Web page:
Without further ado, let us find out more about a small press which aims to engage, inspire and excite.

1. Why did you decide to set up Bluemoose?

I won a national writing competition and was whisked down to London by a Sunday newspaper to be wined and dined at The Ivy with the editorial director of Macmillan and an agent from Curtis Brown. It didn’t go well. A year later I read that all the big money advances were going to Irish writers so I changed my name to Colm O’Driscoll and sent the first three chapters off to Darley Anderson, Lee Child and Martina Cole’s agent. He tried to get hold of me by phone but of course I didn’t exist, so he wrote a letter. I contacted him but I had to be Irish for a year. I even had to tell my lads that if a posh man from London rings and asks for Colm, that’s me. The things you’ll do to get published.

He loved my book and so I signed up to Darley Anderson but at the time they couldn’t sell Anthills & Stars. Apparently nobody was buying comedic fiction. After 12 months I got the book back and moped and moped. Hetha, my wife, told me to do something about it, so we re-mortgaged the house, started Bluemoose Books, published my novel and a book by a Canadian writer, Nathan Vanek, called The Bridge Between. We made enough money from these two books to continue and here we are, 10 years later still publishing.

2. What sort of books do you want to publish?

Our aim is to publish cracking stories, period. Books that engage, inspire and are beautifully written.

3. How do you go about finding and signing authors?

Writers send their work to us, they read our published books and get in touch, hear our authors at festivals, library events, through book reviews in the national and regional press.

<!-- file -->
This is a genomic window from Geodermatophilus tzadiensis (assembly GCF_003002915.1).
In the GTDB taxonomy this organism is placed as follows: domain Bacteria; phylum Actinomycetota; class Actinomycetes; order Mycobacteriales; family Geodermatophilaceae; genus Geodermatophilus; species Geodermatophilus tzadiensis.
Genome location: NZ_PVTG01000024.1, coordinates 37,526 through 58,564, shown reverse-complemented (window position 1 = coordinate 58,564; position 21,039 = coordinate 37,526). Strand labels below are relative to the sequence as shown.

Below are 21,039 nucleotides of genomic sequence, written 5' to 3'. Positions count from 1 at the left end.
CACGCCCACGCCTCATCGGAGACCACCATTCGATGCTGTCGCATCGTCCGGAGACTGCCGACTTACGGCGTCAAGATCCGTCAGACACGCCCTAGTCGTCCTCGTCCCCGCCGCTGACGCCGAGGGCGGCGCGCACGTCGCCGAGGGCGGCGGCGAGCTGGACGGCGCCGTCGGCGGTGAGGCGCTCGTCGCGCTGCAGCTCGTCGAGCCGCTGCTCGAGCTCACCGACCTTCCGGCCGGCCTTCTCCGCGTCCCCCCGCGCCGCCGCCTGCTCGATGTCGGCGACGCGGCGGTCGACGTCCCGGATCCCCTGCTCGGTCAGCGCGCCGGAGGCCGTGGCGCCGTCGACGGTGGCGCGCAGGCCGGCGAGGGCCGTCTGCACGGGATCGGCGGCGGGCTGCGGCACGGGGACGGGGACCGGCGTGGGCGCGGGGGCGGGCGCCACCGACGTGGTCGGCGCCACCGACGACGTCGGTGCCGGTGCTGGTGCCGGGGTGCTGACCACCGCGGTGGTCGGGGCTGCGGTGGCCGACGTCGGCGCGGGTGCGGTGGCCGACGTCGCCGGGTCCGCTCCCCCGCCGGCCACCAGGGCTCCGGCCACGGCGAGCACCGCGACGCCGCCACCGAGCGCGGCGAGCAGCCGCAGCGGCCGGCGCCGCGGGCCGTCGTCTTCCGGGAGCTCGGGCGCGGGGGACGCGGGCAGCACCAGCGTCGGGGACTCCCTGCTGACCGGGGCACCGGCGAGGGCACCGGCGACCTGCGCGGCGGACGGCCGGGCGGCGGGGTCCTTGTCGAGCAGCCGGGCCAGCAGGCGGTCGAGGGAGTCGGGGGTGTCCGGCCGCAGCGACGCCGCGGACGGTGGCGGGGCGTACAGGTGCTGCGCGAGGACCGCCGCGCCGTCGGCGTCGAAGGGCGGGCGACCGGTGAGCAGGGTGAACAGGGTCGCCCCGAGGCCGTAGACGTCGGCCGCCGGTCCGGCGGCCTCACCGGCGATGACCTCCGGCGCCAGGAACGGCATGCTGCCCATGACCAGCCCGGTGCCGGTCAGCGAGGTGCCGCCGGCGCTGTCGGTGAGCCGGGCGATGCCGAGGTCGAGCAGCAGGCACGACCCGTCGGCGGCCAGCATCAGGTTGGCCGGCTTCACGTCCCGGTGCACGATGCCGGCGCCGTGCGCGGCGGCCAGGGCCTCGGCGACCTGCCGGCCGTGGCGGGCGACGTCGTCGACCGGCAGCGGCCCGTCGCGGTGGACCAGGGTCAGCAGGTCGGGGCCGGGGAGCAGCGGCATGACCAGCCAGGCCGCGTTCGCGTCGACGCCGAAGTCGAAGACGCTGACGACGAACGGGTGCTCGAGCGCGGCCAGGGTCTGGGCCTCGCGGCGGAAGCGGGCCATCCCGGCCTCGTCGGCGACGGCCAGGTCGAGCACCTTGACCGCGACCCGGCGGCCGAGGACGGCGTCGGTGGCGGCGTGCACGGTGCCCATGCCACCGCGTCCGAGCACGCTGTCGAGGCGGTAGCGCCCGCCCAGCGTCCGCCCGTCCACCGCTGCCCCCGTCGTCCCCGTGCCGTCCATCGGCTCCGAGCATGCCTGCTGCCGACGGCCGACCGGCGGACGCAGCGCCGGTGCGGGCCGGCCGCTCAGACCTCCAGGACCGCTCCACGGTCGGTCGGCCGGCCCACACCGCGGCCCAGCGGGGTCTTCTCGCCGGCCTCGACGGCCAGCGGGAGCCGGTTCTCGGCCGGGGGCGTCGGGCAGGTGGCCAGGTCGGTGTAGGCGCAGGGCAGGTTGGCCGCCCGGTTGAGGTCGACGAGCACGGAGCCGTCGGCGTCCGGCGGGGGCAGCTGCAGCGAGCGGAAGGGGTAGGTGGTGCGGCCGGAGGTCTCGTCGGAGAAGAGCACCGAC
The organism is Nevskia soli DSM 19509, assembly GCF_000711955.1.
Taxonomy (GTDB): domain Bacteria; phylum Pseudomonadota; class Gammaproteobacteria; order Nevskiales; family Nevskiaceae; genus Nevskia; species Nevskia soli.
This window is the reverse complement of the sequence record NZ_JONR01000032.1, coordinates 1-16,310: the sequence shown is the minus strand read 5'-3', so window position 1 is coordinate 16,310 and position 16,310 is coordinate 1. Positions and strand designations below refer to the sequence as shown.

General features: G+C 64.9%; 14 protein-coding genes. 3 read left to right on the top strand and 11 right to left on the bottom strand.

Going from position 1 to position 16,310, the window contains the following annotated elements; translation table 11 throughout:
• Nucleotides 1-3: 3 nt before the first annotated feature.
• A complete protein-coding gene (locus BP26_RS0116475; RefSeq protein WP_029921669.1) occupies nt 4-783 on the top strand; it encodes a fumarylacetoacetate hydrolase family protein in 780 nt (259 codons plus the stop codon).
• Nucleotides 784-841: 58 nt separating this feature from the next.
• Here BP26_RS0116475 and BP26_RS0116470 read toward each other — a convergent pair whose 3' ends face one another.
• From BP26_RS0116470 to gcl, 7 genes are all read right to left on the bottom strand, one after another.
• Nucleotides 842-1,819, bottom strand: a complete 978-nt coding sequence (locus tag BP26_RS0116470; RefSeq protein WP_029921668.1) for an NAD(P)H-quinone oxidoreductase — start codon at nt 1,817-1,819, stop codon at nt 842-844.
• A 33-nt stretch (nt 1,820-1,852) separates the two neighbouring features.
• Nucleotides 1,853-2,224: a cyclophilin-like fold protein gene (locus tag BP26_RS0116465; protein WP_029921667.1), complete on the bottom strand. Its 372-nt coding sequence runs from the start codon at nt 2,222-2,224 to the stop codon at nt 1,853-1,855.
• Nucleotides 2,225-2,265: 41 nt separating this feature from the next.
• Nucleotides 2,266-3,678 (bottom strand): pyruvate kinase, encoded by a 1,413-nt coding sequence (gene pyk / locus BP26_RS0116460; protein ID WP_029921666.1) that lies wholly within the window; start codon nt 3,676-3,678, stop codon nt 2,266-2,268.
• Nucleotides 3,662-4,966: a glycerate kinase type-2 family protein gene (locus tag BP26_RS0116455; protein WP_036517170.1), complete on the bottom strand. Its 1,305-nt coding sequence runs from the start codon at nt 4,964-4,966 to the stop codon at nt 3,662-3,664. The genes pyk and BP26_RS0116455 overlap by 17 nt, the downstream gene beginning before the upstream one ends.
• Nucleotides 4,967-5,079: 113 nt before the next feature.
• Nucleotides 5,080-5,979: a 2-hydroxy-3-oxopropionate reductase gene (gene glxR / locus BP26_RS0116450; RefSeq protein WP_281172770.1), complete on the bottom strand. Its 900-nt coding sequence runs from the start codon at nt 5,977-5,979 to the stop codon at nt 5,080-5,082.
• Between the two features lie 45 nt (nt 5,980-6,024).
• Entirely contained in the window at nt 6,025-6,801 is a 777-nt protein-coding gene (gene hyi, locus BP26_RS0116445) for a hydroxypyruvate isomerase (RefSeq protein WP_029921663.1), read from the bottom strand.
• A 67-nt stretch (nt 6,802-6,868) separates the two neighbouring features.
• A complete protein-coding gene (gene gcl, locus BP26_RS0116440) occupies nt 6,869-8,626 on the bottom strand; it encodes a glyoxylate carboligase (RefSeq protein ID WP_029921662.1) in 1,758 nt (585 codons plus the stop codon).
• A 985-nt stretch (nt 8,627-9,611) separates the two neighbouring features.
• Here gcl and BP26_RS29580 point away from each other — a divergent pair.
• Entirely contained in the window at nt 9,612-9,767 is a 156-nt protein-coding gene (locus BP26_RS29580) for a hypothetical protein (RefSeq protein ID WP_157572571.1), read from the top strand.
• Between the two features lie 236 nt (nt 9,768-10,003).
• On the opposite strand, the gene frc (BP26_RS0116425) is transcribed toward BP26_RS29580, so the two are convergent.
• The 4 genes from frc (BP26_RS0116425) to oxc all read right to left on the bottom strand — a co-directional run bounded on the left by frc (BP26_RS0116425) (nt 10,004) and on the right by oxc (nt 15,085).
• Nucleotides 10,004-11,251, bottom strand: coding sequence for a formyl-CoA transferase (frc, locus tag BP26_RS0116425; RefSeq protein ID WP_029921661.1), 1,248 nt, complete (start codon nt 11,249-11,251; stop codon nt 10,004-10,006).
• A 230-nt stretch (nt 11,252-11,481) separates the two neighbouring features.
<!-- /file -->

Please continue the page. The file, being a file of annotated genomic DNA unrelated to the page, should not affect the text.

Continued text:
Some even ring up on Boxing Day.

4. Is your experience of marketing what you expected when you started out?

I’ve spent over 25 years in sales and marketing for fiction, non-fiction, academic and business publishers, so nothing is really that new, although the marketing of ‘brand names’ is quite frightening these days.

5. There are a good number of small, independent publishers out there publishing some great works. Do you consider yourself different and, if so, how?

There are some brilliant independents out there and we are all different. What, I think, makes Bluemoose successful is the brilliant editors we have, who all have different reading tastes and different life experiences, so when we get together and decide to publish a book, we know that there is something unique in that story and the writing that will attract readers.

6. Latest trend or totally original – what sells?

As a publisher I think you must never follow trends. That way lies madness. In my opinion you cannot predict what will sell, you may replicate what has sold and hope to sell but as an independent originality and authenticity are the two key things you look for in a new writer.

7. Ebook or hard copy – what do your buyers want?

We find increasingly that people want paper books for sharing. However, we do sell a lot of digital books too. Our analysis tells us that people on holiday or business trips will buy digital for convenience but when they come home and want to share their reading experience they buy the paperback and share. Reading is solitary but can become communal and an online community experience too.

8. Do you consider Bluemoose to be niche or mainstream?

We are stridently independent and if we ever become mainstream and just publish to keep the accountant happy, take me away in a box.

9. Collaborative or dictatorial?

Collaborative but the final editorial decisions are always with the publisher/editor.